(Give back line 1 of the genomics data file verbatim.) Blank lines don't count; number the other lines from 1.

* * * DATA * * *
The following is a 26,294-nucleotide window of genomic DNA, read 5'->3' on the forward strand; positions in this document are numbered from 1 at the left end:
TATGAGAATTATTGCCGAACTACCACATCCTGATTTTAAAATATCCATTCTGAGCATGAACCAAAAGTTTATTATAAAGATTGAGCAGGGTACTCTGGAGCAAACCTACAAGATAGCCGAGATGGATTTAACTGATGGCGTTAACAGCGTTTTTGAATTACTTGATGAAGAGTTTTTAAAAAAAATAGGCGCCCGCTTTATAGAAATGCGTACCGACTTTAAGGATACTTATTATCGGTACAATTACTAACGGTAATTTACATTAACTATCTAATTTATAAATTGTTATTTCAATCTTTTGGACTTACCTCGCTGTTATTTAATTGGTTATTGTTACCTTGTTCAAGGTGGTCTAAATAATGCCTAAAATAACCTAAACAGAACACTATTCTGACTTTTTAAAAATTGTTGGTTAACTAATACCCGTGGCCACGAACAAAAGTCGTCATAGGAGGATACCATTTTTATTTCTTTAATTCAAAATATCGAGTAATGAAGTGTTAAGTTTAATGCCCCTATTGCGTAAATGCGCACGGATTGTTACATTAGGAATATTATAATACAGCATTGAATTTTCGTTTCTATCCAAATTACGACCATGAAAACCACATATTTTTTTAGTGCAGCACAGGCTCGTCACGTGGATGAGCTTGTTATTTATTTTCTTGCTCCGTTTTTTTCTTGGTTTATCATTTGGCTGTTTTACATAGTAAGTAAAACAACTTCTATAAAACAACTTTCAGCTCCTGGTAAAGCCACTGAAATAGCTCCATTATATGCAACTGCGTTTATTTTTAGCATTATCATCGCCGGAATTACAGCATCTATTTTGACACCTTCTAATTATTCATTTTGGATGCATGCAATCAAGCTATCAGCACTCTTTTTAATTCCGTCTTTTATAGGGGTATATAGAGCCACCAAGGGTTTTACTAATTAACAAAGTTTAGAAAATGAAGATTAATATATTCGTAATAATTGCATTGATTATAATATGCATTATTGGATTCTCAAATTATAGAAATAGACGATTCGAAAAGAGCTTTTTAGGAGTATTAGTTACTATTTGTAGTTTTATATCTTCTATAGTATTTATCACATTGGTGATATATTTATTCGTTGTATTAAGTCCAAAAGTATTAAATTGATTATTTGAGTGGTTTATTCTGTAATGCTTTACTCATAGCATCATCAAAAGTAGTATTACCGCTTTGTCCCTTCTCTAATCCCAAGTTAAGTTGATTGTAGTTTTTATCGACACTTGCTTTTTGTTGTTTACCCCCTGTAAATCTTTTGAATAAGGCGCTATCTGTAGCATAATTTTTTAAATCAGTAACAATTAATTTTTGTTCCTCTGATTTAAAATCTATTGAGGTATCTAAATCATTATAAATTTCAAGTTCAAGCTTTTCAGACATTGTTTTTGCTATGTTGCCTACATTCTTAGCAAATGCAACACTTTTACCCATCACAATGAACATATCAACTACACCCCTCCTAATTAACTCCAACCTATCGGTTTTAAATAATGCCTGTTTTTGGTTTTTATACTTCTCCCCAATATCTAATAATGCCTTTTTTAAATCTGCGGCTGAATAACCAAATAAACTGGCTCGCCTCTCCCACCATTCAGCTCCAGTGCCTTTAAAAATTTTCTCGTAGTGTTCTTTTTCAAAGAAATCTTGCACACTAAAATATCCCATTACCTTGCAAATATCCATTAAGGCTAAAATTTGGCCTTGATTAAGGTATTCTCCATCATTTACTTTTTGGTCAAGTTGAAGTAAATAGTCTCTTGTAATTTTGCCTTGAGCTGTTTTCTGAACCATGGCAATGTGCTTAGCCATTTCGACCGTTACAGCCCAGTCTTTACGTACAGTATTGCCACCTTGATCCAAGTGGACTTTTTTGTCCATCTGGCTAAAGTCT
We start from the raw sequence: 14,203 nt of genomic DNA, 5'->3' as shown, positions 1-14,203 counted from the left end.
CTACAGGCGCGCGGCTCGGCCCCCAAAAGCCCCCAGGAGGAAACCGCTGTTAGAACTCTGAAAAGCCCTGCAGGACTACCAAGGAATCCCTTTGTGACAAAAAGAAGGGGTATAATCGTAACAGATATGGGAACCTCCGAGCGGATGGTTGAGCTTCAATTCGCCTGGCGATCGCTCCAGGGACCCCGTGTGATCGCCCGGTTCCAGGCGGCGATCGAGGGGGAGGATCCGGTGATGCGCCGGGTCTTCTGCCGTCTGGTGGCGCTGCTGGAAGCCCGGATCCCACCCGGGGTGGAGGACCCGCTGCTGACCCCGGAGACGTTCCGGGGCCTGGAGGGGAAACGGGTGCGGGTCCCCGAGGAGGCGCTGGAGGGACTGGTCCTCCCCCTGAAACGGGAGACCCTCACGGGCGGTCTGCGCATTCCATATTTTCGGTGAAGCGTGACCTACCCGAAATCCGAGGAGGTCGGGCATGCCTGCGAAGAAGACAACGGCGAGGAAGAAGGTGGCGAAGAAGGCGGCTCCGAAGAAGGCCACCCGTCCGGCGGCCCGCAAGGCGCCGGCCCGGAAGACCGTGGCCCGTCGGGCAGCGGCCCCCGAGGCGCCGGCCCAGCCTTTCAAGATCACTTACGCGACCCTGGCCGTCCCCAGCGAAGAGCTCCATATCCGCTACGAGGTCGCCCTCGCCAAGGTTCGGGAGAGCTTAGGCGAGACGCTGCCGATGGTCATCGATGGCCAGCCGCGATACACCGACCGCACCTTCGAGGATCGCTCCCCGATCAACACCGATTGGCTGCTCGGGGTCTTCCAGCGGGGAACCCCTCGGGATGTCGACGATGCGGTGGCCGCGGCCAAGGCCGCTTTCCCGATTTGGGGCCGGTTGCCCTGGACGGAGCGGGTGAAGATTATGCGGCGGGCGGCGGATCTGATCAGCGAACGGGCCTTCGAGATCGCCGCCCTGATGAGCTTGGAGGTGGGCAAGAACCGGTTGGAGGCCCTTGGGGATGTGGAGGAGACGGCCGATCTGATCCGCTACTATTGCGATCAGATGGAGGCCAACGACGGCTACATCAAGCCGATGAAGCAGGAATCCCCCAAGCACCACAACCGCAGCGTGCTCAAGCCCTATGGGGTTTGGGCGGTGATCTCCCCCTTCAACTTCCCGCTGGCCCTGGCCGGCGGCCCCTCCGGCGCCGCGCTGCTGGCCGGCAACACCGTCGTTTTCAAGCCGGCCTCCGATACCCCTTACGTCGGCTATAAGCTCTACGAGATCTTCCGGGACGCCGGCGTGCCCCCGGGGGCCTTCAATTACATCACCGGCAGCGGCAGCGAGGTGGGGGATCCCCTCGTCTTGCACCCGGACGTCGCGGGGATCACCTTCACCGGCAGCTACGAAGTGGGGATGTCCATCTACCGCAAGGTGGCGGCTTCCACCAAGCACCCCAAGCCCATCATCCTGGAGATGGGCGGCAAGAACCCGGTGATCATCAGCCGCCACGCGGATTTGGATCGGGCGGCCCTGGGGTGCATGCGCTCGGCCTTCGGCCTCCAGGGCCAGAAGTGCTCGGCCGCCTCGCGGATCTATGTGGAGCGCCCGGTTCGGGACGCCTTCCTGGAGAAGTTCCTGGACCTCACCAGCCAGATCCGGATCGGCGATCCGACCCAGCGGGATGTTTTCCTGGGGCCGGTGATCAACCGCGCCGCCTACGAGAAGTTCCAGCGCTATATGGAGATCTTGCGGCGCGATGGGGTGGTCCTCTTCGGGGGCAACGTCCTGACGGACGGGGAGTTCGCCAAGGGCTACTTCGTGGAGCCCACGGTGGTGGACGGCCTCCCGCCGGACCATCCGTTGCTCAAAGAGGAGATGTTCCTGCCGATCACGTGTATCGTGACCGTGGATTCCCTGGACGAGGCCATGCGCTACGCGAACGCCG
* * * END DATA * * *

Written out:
The following is a 26,294-nucleotide window of genomic DNA, read 5'->3' on the forward strand; positions in this document are numbered from 1 at the left end: